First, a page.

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The ITU ENUM allocates a specific zone, namely e164.arpa for use with E.164 numbers. Any phone number, such as +1 555 42 42 can be transformed into a hostname by reversing the numbers, separating them with dots and adding the e164.arpa suffix, like so: 184.108.40.206.220.127.116.11.e164.arpa
An example NAPTR record looks like this :
$ORIGIN 18.104.22.168.22.214.171.124.e164.arpa. IN NAPTR 100 10 "u" "sip+E2U" "!^.*$!sip:email@example.com!" . IN NAPTR 102 10 "u" "mailto+E2U" "!^.*$!mailto:firstname.lastname@example.org!" .
This specifies that if you want to use the "sip+E2U" service, you should use sip:email@example.com as the address. The regular expression can be used by a telephone company to easily assign addresses to all of its clients; e.g. if your number is +15554242 your SIP address is sip:firstname.lastname@example.org and if your number is +15551234 your SIP address is sip:email@example.com.
ITU e164.arpa subdomains are first delegated to ('registered by') regulatory bodies designated by the national government of the country code concerned, which further delegates zones to telecommunications providers. Your telephone company is therefore in charge of the NAPTR records, usually. Some countries are proposing to let end-users register their own telephone numbers via an intermediary which need not be their own telco. This is a good idea, since Enum is mostly useful for VoIP (Voice over IP) - people who use an Enum-enabled VoIP service can dial your existing number, and be connected not to your existing phone line, but to your own VoIP telephone, directly via the Internet, bypassing the telephone system entirely - but when they call some one who does not use Enum, calls run over the conventional telephone system.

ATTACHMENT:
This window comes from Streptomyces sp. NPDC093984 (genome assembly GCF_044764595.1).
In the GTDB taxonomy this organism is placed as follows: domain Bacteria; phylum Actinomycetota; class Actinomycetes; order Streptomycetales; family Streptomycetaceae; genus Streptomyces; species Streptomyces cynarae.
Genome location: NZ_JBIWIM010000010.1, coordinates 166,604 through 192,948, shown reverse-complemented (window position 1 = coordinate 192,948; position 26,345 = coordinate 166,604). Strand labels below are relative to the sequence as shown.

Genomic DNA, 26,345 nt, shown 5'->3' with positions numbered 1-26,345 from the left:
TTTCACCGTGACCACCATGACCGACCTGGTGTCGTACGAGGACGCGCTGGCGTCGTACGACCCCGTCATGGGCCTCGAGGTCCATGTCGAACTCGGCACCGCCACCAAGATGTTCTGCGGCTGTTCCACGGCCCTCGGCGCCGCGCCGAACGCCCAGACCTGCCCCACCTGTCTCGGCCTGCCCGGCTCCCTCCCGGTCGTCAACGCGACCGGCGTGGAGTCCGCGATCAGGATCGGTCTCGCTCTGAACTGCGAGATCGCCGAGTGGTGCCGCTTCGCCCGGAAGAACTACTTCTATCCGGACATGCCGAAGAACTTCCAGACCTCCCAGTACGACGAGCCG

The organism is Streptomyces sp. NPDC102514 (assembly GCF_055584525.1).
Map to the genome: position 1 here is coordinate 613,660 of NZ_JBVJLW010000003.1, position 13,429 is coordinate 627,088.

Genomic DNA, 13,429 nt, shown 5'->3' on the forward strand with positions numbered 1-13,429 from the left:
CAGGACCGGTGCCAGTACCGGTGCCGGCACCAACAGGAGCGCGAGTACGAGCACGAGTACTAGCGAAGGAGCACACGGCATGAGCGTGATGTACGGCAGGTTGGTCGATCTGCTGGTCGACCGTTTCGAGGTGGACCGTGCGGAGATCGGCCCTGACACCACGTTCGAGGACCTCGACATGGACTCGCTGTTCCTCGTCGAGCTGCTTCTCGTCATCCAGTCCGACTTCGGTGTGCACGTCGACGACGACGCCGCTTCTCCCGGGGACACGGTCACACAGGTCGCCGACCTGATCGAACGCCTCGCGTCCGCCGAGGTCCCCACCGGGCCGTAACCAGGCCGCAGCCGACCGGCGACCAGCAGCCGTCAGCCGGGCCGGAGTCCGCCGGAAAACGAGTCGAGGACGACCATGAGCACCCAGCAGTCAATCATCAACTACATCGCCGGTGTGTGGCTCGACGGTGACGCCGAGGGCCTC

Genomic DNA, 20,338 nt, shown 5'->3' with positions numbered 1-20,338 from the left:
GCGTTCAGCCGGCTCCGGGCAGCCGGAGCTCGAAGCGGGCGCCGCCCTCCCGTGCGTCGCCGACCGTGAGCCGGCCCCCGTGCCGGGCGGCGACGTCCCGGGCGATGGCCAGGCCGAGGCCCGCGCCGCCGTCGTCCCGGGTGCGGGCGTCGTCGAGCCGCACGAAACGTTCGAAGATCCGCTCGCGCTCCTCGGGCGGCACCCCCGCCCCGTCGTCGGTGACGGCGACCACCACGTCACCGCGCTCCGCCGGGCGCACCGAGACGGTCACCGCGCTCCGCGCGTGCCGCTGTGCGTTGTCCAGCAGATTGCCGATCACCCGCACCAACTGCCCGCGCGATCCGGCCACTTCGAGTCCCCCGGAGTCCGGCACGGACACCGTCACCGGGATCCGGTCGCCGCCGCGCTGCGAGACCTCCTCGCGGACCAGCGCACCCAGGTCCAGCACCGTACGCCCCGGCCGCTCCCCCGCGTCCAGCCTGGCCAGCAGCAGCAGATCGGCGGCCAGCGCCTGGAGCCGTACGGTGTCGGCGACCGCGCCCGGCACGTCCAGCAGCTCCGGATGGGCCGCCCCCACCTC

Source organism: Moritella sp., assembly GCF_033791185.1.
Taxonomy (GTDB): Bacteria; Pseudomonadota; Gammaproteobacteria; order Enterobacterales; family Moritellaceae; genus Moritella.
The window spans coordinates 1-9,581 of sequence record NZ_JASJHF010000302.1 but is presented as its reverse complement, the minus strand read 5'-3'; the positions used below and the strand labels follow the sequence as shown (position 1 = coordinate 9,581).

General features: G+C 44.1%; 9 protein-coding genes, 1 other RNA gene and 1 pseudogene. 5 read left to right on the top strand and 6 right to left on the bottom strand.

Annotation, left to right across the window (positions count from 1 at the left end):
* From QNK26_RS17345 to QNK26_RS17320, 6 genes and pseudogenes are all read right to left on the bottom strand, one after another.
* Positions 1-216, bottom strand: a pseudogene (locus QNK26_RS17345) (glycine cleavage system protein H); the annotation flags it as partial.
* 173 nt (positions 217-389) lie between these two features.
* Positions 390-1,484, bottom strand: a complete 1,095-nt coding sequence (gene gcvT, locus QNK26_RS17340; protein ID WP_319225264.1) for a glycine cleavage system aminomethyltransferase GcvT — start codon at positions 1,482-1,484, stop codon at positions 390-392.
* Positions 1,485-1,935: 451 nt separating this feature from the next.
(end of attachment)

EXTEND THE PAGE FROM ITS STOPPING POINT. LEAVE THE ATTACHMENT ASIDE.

Alternative free public ENUM services such as E164.org have also emerged. These services often verify PSTN numbers, and can be used in addition to the e164.arpa. Some perceive competitive ENUM zones as a good thing, since it will open the VoIP market to competition from the beginning.
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